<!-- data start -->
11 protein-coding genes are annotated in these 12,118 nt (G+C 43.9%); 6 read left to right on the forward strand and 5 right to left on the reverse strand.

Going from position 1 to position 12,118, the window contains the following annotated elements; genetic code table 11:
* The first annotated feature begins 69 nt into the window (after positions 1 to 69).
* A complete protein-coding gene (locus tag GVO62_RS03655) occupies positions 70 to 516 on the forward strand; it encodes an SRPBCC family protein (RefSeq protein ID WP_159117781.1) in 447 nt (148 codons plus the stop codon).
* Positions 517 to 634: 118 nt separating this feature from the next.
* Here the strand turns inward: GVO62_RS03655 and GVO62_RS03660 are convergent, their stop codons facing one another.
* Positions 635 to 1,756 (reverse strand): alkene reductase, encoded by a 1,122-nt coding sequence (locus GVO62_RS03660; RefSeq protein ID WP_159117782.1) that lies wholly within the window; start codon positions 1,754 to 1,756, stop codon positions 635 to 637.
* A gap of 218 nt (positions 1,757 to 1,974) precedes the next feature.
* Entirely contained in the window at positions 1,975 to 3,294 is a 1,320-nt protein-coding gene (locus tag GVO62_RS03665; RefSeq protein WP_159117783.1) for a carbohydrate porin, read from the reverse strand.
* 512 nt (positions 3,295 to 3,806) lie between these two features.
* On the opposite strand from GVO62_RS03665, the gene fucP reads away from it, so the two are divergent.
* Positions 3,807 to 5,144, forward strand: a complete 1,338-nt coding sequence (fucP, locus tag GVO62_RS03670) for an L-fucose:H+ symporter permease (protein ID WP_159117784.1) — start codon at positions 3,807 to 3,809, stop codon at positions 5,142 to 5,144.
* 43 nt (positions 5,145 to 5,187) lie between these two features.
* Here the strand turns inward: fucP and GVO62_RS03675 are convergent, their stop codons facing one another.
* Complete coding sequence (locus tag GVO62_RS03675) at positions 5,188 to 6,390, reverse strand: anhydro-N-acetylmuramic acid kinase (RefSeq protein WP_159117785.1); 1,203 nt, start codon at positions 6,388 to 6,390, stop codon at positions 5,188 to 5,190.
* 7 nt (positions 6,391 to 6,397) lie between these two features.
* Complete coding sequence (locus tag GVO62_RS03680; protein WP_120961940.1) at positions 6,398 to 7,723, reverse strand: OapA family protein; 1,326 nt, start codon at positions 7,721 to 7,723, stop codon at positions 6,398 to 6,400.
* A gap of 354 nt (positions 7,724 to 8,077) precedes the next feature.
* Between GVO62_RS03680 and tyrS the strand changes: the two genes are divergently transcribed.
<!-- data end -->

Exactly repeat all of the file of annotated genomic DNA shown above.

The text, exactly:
11 protein-coding genes are annotated in these 12,118 nt (G+C 43.9%); 6 read left to right on the forward strand and 5 right to left on the reverse strand.

Going from position 1 to position 12,118, the window contains the following annotated elements; genetic code table 11:
* The first annotated feature begins 69 nt into the window (after positions 1 to 69).
* A complete protein-coding gene (locus tag GVO62_RS03655) occupies positions 70 to 516 on the forward strand; it encodes an SRPBCC family protein (RefSeq protein ID WP_159117781.1) in 447 nt (148 codons plus the stop codon).
* Positions 517 to 634: 118 nt separating this feature from the next.
* Here the strand turns inward: GVO62_RS03655 and GVO62_RS03660 are convergent, their stop codons facing one another.
* Positions 635 to 1,756 (reverse strand): alkene reductase, encoded by a 1,122-nt coding sequence (locus GVO62_RS03660; RefSeq protein ID WP_159117782.1) that lies wholly within the window; start codon positions 1,754 to 1,756, stop codon positions 635 to 637.
* A gap of 218 nt (positions 1,757 to 1,974) precedes the next feature.
* Entirely contained in the window at positions 1,975 to 3,294 is a 1,320-nt protein-coding gene (locus tag GVO62_RS03665; RefSeq protein WP_159117783.1) for a carbohydrate porin, read from the reverse strand.
* 512 nt (positions 3,295 to 3,806) lie between these two features.
* On the opposite strand from GVO62_RS03665, the gene fucP reads away from it, so the two are divergent.
* Positions 3,807 to 5,144, forward strand: a complete 1,338-nt coding sequence (fucP, locus tag GVO62_RS03670) for an L-fucose:H+ symporter permease (protein ID WP_159117784.1) — start codon at positions 3,807 to 3,809, stop codon at positions 5,142 to 5,144.
* 43 nt (positions 5,145 to 5,187) lie between these two features.
* Here the strand turns inward: fucP and GVO62_RS03675 are convergent, their stop codons facing one another.
* Complete coding sequence (locus tag GVO62_RS03675) at positions 5,188 to 6,390, reverse strand: anhydro-N-acetylmuramic acid kinase (RefSeq protein WP_159117785.1); 1,203 nt, start codon at positions 6,388 to 6,390, stop codon at positions 5,188 to 5,190.
* 7 nt (positions 6,391 to 6,397) lie between these two features.
* Complete coding sequence (locus tag GVO62_RS03680; protein WP_120961940.1) at positions 6,398 to 7,723, reverse strand: OapA family protein; 1,326 nt, start codon at positions 7,721 to 7,723, stop codon at positions 6,398 to 6,400.
* A gap of 354 nt (positions 7,724 to 8,077) precedes the next feature.
* Between GVO62_RS03680 and tyrS the strand changes: the two genes are divergently transcribed.